Jacob Clifton, recapper of “The Good Wife”
Jacob is an anti-religious, liberal gay white man (born under an aries - 1st developmental level of the zodiac - sun) from Austin, Texas. Shocker, right? Not at all.
His lumping of “all” people at his level of moral and ethical development is exactly why I don’t trust people who don’t believe in - and don’t possess a healthy fear of - the power of an omniscient God and who don’t understand how universal law aka karma works.
He’s right about how self-justification influences (read: strips away, prevents) moral development. But his conclusion is reflective of his opinion (knowledge of the world + knowledge of himself) that “no one” is above acting as low as he thinks “everyone” acts.
I know that if the wallet has ID in it and you don’t return it, then you will lose even more than you gained from keeping the wallet. That’s enough higher perspective + self-interest motivation to do the right thing for someone above the 1st level of moral development, not to mention that we would want our wallets returned to us and this is just the objective right thing to do.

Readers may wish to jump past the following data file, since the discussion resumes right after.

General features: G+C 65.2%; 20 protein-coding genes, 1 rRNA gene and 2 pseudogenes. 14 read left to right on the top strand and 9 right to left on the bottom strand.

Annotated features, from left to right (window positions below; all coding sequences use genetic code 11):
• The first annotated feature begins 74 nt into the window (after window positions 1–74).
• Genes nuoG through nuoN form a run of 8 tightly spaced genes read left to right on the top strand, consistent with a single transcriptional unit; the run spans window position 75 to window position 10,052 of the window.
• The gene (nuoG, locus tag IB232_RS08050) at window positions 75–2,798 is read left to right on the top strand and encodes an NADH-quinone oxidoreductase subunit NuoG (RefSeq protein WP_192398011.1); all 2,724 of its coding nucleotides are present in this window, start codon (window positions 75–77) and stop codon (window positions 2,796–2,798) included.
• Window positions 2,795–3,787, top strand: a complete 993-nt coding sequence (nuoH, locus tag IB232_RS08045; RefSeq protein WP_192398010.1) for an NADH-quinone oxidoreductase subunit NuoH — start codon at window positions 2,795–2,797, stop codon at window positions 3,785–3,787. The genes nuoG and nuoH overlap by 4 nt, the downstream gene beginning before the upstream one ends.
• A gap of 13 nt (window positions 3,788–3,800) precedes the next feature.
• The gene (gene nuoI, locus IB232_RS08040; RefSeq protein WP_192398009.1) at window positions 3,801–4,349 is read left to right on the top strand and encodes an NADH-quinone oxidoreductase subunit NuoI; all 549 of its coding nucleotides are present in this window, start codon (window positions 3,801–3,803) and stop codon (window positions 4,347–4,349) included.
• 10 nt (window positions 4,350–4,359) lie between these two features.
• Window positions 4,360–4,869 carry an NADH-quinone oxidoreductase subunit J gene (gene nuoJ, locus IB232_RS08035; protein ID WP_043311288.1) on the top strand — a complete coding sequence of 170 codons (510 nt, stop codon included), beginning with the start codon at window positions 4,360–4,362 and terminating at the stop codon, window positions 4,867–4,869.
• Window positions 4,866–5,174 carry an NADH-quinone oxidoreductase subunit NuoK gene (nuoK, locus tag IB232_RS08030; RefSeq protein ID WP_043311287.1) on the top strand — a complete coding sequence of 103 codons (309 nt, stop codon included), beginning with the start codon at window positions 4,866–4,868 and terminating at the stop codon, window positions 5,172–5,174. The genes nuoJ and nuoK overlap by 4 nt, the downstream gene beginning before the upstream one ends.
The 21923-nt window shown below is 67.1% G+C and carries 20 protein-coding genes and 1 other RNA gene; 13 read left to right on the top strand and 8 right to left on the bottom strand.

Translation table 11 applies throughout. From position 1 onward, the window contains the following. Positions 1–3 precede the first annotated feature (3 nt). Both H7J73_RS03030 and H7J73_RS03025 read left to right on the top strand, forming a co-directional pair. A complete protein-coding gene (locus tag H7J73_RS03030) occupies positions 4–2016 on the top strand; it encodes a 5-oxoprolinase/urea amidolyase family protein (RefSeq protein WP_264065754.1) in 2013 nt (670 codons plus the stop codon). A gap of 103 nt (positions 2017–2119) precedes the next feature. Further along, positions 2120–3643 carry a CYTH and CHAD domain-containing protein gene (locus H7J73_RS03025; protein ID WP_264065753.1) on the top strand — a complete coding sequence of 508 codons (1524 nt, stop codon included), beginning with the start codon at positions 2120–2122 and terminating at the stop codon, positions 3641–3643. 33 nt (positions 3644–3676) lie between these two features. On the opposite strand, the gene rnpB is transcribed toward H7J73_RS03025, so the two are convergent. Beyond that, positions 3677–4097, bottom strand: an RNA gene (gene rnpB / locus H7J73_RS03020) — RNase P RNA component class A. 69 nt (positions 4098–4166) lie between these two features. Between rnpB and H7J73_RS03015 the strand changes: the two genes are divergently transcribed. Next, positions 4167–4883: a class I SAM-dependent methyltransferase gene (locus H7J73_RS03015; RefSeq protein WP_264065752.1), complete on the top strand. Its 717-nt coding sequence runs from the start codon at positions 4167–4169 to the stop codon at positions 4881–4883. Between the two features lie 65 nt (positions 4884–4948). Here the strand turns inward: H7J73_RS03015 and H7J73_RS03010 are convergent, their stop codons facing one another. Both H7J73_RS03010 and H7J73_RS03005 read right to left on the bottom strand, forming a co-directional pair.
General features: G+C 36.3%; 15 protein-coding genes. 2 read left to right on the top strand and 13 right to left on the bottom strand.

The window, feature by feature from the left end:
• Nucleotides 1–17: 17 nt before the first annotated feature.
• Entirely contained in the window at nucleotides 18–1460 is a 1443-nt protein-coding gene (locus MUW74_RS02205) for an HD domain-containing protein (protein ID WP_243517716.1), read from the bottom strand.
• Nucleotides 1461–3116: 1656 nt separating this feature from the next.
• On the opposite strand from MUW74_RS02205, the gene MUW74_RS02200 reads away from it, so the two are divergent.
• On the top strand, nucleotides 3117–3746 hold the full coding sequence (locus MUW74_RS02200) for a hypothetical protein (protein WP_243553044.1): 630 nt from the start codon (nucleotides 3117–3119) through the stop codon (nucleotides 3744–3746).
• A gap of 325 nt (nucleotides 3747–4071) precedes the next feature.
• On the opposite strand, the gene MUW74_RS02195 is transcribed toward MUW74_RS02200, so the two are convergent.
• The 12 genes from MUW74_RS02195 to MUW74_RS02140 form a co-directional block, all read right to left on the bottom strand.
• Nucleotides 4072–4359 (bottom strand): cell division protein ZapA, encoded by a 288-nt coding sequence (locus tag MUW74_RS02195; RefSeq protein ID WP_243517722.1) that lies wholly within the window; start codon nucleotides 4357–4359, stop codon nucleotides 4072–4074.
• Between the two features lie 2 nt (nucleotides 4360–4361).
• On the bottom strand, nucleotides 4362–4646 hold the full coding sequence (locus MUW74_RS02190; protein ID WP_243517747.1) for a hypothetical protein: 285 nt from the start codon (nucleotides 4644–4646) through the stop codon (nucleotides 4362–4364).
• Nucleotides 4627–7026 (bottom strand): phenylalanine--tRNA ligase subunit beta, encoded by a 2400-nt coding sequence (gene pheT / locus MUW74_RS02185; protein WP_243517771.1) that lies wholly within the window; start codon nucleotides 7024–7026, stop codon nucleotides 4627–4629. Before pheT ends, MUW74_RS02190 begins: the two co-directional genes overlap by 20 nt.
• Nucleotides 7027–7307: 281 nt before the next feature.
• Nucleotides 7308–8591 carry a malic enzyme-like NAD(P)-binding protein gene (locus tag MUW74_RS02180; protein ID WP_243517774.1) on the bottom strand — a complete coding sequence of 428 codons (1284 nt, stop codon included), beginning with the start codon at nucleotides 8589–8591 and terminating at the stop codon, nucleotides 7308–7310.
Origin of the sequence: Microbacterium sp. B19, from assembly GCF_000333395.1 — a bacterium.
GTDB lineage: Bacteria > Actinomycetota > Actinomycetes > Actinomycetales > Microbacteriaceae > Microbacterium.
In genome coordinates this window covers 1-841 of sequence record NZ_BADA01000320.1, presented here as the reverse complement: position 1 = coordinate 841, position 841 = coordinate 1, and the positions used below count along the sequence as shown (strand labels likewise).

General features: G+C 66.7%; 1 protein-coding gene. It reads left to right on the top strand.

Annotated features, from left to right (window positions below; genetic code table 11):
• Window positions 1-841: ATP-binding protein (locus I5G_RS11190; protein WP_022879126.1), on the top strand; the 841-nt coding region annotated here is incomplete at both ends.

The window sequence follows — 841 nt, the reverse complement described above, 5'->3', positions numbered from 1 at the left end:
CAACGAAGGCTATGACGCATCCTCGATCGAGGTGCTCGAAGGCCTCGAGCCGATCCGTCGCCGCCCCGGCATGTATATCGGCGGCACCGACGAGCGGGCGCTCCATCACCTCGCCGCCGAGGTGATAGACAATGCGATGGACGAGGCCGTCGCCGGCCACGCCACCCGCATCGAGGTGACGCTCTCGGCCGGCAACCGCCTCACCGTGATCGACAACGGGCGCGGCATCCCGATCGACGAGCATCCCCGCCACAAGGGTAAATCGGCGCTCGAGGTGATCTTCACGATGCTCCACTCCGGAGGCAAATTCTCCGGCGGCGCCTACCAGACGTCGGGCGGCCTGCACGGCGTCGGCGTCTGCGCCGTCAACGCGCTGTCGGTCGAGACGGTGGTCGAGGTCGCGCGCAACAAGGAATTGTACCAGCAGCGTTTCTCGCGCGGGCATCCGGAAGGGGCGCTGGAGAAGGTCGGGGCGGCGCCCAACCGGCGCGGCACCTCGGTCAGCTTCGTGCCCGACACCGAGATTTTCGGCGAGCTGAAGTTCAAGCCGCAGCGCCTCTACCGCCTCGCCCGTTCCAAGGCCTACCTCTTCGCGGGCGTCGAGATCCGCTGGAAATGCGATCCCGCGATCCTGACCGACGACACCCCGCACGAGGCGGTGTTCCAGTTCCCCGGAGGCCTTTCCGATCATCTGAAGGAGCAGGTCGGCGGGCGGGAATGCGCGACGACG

“Getting beyond vague spiritual talk and learning to articulate exactly what you mean. No more fuzzy thinking. No more daydreaming in class. Learning to organize your thoughts into cohesive theories and ideas. Organizing and separating your ideas into clear concepts. Finding out what specific lifestyle choices you can make to bring clarity to your life. Beginning to discern the differences between religions and other belief systems. Finding the perfect belief system or life philosophy for you. Weeding out the beliefs you hold onto that no longer serve you. Learning to be in service to a higher power. Putting yourself in service to something greater. Serving a set of principles that go beyond the mundane. Finding a practical, doable belief system. Breaking down abstract concepts into smaller, digestible chunks. Becoming a religious instructor. Developing a philosophy of health. Making healthy living part of your life philosophy. Seeing daily work as part of your life philosophy. Finding meaning through your daily work. Finding meaning through service. No longer overly merging with your siblings. No more murky sibling relationships. No more lying or fooling yourself. No more evading life’s big questions. Understanding the specifics of your faith. Putting faith to the test. Being unafraid to criticize religion or dogma.”